A man goes to see his former schoolmate working at a boiler house and persuades him to burn in the furnace the corpse of his communal flat neighbor whom he has just murdered after a quarrel... See full summary »
At the heart of this story there are Him and Her, two former schoolmates who haven't crossed paths for a long time . One day, he arrives into Her town and right away, from the threshold, to... See full summary »
Country girl Nadia moves to the city and becomes a maid in Valya's apartment. Valya, who is a member of the local District Committee, does not know that Nadia fell in love with her ... See full summary »
This celebrated director's "exquisite cruelty" appears front and center when the death of a stage actor turns a theatrical drama into a real one. Two in One's two parts, "Stagehands" and "... See full summary »
People with a passion for horses are observed in this Russian film by filmmaker Kira Muratova. The film has no real plot. Instead it zeros in on several scenes in which people talk about or hang out around horses.
I'm glad I'm not the only one who was turned off by the acting/directing style. I'm a native Russian speaker from Moscow, and I've seen enough Soviet/Russian movies to expect them to stray from Hollywood conventions. But whereas many Russian films push the envelope in artistry and expression, this one just sucked.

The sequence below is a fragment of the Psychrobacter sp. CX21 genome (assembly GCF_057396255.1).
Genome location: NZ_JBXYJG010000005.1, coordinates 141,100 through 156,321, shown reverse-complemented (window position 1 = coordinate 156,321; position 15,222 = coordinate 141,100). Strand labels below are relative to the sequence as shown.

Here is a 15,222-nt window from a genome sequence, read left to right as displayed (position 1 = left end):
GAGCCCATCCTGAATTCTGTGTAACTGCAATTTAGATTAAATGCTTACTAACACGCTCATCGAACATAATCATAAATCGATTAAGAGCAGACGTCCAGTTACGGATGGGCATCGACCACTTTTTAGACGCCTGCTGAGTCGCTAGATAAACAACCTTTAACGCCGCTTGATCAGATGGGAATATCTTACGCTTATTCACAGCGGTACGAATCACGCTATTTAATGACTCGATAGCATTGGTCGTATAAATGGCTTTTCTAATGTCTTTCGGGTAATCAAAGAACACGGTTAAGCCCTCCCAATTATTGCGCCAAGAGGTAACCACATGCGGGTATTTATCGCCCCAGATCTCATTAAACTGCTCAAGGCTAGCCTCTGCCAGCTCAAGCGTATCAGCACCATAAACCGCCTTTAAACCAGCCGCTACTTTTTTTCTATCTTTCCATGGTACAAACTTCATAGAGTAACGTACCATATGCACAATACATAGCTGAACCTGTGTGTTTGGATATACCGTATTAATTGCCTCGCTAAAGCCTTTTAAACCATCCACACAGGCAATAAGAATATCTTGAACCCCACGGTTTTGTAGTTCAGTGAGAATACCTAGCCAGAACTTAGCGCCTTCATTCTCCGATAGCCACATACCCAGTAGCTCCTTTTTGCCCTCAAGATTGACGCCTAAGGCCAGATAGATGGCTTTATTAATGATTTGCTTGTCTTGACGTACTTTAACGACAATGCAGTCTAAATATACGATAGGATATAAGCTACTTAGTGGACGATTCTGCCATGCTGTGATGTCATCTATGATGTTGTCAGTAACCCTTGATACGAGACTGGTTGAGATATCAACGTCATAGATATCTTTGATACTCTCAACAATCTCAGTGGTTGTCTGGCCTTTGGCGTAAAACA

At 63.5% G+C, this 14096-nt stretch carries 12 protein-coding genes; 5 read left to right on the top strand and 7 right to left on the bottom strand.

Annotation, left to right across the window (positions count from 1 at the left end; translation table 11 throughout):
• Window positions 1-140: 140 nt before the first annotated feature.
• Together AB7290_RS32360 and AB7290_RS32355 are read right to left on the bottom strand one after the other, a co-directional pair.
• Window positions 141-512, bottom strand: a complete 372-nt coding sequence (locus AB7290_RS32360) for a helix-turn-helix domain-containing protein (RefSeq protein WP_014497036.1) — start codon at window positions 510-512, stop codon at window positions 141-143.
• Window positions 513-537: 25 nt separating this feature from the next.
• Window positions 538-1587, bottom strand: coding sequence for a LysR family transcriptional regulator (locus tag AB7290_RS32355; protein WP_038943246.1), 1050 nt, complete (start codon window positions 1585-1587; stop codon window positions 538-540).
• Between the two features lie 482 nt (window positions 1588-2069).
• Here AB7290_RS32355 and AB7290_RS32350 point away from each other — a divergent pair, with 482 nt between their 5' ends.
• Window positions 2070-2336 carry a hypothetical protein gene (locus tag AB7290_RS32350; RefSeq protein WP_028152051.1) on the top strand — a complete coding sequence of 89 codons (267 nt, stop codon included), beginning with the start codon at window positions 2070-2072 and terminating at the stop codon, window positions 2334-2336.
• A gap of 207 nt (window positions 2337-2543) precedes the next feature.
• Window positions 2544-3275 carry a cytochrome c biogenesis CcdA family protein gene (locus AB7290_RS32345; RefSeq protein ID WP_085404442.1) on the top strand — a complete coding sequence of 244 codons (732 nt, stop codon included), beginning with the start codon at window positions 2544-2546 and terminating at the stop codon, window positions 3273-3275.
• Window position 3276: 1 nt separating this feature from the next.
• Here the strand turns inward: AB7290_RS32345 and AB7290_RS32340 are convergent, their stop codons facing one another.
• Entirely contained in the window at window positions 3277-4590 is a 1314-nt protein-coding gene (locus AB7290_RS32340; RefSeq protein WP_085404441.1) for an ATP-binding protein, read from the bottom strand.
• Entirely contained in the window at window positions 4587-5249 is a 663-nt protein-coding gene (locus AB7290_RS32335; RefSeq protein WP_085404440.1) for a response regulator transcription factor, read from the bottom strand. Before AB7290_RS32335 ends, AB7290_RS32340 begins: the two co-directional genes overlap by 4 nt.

For one, the overacting was painful to watch. Not only do no Russians act that way, I don't think that any humans act that way. It actually made me think that what I was seeing on the DVD was the unedited raw reel. People would repeat their lines over and over for no apparent reason, as if doing multiple takes - except that we get to see all of it. Some of the actors themselves are old pros, and so I figured that this was done intentionally, for the effect so to speak. The lines were delivered in most unnatural tones, as if they were reading them for the first time, and didn't know where to put the accents and pauses in a sentence. But what effect this could possibly be producing, other than making me want to turn the movie off several times is not clear. And speaking of the lines, they often sound clumsy, like a direct translation to Russian from another language, or like somebody trying to make up how people would talk without ever observing them.
Also, I found the sound to be very strange. It seemed like every piece of speech was dubbed - recorded separately from the video footage and then mixed together. The voices didn't move with the actors, and their facial expressions didn't always seem to match the volume or expression of the text. It basically sounded like listening to a radio broadcast - everybody sitting nice and close to the microphone, but no dynamics or liveliness to the speech. Again, this had to have been done intentionally, but I can only fathom for what purpose.
With this in mind, my favorite scene was the silent stretch of Andrei fetching water for the bath. It was the most serene, least annoying part of the movie.
The actual plot of the script is interesting, and is really the only thing that kept me from turning this off. The script presents opportunities one after another, and the movie fails to make anything of them time and again. Despite the initially intriguing plot, I'd still say this is not worth watching.
8 of 26 people found this review helpful.
Was this review helpful to you?
| Report this